Separate but Unequal: Immigration Detention in Canada and the Great Writ of Liberty
44 Pages Posted: 5 Dec 2017 Last revised: 5 Oct 2018
Date Written: November 30, 2017
Canada maintains a separate legal regime for immigration detainees who, until recently, were denied the right to seek release by way of habeas corpus. This denial of one of the most deeply entrenched rights at common law and under the Canadian Charter of Rights and Freedoms was justified by the proposition that the immigration detention scheme is “separate but equal”—that it provides an adequate remedy such that habeas corpus is not necessary. Perhaps unsurprisingly, this “separate but equal” regime has failed to provide basic procedural and substantive protections that are available in other Canadian legal regimes where liberty is at stake. However, in 2015, the Court of Appeal for Ontario reignited the availability of habeas corpus as a remedy to indefinite detention in the immigration context in Chaudhary v. Canada (Public Safety and Emergency Preparedness). By reversing a line of cases that had confined immigration detainees to review by an administrative tribunal and judicial review in the Federal Court, Chaudhary has opened the door to the superior courts for immigration detainees. This article provides a review of the immigration detention system in Canada, the applicable legislation, procedures, and case law, and canvasses the impact of Chaudhary on the rights of immigration detainees. It then considers the benefits of habeas corpus as a litigation strategy, the role it has played in debunking the “separate but equal” myth, and suggests other potential issues now ripe for further litigation.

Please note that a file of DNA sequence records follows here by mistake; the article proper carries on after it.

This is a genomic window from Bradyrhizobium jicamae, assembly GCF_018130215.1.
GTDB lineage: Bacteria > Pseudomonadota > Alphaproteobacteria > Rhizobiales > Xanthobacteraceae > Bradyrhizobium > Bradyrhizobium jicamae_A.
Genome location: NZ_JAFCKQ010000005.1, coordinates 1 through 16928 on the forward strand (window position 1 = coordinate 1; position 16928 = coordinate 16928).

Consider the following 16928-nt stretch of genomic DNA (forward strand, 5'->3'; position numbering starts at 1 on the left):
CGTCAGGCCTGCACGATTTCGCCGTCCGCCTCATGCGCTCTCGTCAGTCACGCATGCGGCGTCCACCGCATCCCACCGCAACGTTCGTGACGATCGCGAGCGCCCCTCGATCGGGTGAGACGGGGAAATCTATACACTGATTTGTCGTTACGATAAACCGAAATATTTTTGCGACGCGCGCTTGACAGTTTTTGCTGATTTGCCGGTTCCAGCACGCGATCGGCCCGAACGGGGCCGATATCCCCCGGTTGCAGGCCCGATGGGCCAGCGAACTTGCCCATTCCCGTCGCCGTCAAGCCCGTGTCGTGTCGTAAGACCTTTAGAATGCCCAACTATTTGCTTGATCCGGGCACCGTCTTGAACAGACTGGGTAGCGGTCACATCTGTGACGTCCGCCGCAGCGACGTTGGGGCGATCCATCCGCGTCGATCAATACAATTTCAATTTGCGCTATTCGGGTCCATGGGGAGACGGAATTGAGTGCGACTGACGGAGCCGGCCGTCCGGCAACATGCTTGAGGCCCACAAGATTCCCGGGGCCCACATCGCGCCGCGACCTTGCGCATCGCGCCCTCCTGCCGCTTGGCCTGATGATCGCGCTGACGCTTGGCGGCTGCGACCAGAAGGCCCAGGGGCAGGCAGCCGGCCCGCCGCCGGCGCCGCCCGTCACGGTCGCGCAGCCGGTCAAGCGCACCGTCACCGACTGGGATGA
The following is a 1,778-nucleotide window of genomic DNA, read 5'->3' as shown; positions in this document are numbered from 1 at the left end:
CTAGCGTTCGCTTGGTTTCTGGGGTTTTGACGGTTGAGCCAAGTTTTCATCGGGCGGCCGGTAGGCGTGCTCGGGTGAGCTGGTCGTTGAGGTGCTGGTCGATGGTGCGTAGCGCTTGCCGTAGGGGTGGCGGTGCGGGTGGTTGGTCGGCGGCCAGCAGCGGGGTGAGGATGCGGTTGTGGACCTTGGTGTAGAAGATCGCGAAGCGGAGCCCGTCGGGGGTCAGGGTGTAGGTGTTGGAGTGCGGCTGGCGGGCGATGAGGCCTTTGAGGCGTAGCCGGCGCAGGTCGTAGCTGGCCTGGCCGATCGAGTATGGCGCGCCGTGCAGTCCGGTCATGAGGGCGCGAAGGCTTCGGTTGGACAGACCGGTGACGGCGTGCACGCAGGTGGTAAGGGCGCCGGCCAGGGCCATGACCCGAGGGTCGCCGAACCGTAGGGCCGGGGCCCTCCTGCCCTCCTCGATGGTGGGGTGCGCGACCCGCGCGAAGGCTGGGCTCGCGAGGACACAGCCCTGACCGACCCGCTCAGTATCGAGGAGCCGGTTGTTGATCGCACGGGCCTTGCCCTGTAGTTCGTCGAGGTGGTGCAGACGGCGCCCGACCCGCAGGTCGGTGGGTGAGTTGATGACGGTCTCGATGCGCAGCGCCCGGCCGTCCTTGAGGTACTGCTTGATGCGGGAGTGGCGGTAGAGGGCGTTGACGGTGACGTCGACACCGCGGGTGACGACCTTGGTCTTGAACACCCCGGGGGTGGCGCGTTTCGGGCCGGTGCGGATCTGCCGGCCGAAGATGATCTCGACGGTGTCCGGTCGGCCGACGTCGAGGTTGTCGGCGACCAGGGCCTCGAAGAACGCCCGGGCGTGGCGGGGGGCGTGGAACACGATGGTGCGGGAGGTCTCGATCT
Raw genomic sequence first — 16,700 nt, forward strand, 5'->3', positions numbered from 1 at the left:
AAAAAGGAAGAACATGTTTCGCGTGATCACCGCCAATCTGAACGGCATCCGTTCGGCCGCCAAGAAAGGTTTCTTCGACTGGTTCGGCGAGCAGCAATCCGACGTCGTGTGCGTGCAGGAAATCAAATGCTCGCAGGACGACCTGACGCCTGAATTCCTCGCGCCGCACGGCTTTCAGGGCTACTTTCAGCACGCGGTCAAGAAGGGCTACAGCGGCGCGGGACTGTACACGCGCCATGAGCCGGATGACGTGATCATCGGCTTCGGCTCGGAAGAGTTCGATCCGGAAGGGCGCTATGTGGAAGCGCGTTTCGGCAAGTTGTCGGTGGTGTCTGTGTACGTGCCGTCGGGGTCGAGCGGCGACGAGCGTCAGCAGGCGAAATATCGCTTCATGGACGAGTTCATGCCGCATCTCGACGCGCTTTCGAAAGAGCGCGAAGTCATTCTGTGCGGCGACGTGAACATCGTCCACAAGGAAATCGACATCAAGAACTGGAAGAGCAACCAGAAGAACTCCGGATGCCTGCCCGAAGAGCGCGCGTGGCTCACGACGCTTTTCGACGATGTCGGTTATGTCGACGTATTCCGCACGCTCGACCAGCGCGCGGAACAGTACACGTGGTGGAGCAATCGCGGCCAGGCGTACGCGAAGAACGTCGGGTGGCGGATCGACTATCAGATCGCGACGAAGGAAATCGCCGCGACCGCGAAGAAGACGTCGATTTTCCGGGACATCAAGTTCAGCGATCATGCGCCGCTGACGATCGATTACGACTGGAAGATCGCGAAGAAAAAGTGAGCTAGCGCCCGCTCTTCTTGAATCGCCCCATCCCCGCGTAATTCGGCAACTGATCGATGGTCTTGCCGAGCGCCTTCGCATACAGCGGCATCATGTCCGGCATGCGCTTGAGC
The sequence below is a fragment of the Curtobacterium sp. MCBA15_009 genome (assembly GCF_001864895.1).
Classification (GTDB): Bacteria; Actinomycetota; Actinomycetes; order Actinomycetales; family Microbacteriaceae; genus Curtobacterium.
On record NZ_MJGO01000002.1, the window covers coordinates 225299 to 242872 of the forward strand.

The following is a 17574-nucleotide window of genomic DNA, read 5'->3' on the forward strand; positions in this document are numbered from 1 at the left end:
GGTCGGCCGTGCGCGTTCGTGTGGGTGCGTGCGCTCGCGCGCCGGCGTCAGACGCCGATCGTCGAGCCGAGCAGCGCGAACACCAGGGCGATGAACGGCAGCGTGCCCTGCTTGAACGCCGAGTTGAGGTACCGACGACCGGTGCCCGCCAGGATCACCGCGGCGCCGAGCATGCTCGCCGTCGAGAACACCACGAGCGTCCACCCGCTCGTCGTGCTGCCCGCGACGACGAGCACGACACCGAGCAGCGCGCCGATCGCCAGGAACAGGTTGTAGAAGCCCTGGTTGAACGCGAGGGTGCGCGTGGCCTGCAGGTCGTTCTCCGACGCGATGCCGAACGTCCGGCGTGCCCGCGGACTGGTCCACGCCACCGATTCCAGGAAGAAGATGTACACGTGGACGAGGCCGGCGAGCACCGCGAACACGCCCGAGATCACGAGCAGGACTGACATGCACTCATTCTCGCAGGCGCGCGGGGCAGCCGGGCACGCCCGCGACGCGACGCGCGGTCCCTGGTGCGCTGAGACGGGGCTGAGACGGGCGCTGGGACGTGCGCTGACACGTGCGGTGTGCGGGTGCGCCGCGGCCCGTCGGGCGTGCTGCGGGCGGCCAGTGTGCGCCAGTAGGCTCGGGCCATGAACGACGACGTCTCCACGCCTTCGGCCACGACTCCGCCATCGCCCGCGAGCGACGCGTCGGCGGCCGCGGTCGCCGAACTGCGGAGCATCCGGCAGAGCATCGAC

Note: This is an unedited version. Please do not cite without permission.
Keywords: Immigration, Detention, Habeas Corpus, Asylum and Refugee Law
JEL Classification: K37, K19, K41
Suggested Citation: Suggested Citation